A release date. (FINALLY.)

Just under ten years ago now, a thirteen year old me woke up one day and decided she never wanted it to happen again. She walked out of her house with the intention of never setting foot inside it again. She got on the bus to go to school and tried to memorize the sound of the bus announcing which stop was next, and way the wind through the open window felt against her skin, and the way it sounded to hear children laughing, and friends talking. She got off the bus and walked around in a grocery store, wanting to waste some time. She walked outside of the grocery store and sat on the bench out front, breathing in the smell of the air, knowing in her heart that would be the last time she’d experience any of it again.
Ten days in a mental hospital, years of on and off therapy, three moves, and four books later, that girl decided she needed her story to be told.

Deep down, that girl is still inside me. She is scared, and lonely, and heartbroken, and absolutely hopeless. So when she asked me to tell her story, I knew I couldn’t say no. I knew I would have to break myself to get to know her again, I knew I would have to remember how it felt to be her to do the story justice, and I knew I couldn’t go on in this life without telling the most significant story of my past life.

Thirteen year old Jasmine came to life in the form of Aislinn Sophia Hunter, a thirteen year old girl who is awkward, and nerdy, and fat, and scared, with curly hair that hardly ever cooperates, a mother whose love she craves but is never able to earn, and a little sister who doesn’t understand her. She started high school with nothing but fear in her heart, and no expectation of having “the best years of her life”. Thirteen year old Jasmine manifested herself in seventeen year old Aislinn, who lacked confidence, who was terrified to let anyone get too close, who was obsessed with pleasing everyone around her, who wanted so desperately to fit in, who had friends who knew her but didn’t really know her, who felt that the world was too much, and who woke up one day and decided she never wanted it to happen again.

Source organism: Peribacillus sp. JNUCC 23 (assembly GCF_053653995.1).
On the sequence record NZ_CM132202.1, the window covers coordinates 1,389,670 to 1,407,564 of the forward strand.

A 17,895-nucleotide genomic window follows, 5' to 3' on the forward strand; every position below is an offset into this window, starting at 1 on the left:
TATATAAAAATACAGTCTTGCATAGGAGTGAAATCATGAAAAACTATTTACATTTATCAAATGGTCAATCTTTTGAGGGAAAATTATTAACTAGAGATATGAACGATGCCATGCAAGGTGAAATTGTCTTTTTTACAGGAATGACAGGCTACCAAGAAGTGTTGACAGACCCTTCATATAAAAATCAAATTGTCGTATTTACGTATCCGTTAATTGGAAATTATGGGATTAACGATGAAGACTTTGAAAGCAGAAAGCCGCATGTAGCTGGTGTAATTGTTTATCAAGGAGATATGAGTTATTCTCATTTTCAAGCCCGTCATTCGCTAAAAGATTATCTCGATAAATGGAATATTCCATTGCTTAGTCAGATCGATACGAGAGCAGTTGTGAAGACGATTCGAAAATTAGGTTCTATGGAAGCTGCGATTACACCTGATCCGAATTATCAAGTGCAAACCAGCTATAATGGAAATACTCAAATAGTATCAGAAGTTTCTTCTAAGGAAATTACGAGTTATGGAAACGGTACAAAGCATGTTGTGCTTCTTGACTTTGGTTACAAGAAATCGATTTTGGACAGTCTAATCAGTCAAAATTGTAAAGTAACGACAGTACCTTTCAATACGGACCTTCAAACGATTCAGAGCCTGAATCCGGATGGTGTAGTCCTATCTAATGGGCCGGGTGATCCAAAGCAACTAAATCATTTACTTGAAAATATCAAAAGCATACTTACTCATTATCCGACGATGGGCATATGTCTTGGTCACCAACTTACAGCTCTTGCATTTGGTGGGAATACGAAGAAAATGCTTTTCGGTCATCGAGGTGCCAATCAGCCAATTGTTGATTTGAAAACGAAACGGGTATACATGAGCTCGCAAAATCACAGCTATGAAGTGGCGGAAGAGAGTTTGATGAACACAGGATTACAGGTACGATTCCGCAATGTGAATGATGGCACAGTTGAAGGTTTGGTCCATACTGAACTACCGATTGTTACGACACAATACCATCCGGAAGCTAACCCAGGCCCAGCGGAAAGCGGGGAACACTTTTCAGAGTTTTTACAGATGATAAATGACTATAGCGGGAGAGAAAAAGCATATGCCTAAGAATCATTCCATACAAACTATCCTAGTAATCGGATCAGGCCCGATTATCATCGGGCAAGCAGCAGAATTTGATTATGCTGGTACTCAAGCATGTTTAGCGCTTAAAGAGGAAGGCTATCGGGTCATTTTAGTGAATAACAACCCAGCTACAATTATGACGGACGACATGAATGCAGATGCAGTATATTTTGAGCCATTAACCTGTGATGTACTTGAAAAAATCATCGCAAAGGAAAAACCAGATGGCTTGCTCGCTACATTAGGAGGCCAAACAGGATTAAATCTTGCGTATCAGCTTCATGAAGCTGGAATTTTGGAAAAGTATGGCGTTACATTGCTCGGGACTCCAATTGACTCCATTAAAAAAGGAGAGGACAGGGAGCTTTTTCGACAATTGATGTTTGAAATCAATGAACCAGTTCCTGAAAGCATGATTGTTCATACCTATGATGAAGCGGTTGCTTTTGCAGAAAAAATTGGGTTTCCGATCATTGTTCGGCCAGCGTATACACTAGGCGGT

I stitched the loved ones in my life into the characters who walked through Aislinn’s journey with her. In her best friend, Shai, I sprinkled a little bit of my best friend Elizabeth. In her sister, Kimmy, I sprinkled a little bit of my older sister, Lanita. In her nephew, Liam, I added a dash of my nephew, Anthony. In her therapist, Geena, I poured in a whole bowl of my therapist, Jonathan.

And the list goes on and on.

With every word, my life flew onto the page and I rebuilt the world I never thought I’d have to visit again: the Hell that was high school. Sure, this isn’t the first time I’ve used high school as a setting for one of my books, and it’s not going to be the last. But it’s the first time I truly felt I went back there, which was the hardest thing to come to terms with.

Aislinn will always be the heroine I’m proudest of, which is mostly because we had to claw our way back to normalcy, back to “okay”, together. But also, because she is the entire reason I decided to start the Reflection series.

Aislinn’s story is the first in the series, and Shai’s will be the second. Each novel will be able to be read as a standalone, with some characters from previous books making guest appearances. Each will focus on a different issue that high schoolers face.

I worked tirelessly on my soon-to-be released novel, Take It All. I started work on it in 2014. I put it away and worked on other things in 2015. I doubted myself with every word I wrote in 2016. And finally, in 2017, I typed the words, “The End.”

When those two words bled from my fingertips to the Scrivener screen I was working in, I broke down in tears, and I sobbed for at least an hour straight.

To this day, Aislinn’s story will be the most difficult one I’ve ever had to write. For all intents and purposes, I am her. There are minor differences, of course, which will be described in my author’s note, but for the most part, we are one and the same.

Nickayla from Losing Me was about five percent me.

Michele from Never Let Me Go was about two percent me.

Sabrina from Unbroken was maybe seven percent me.

Gabby from Loving Gabby was ten percent me.

But Aislinn?

She’s at least eighty percent me.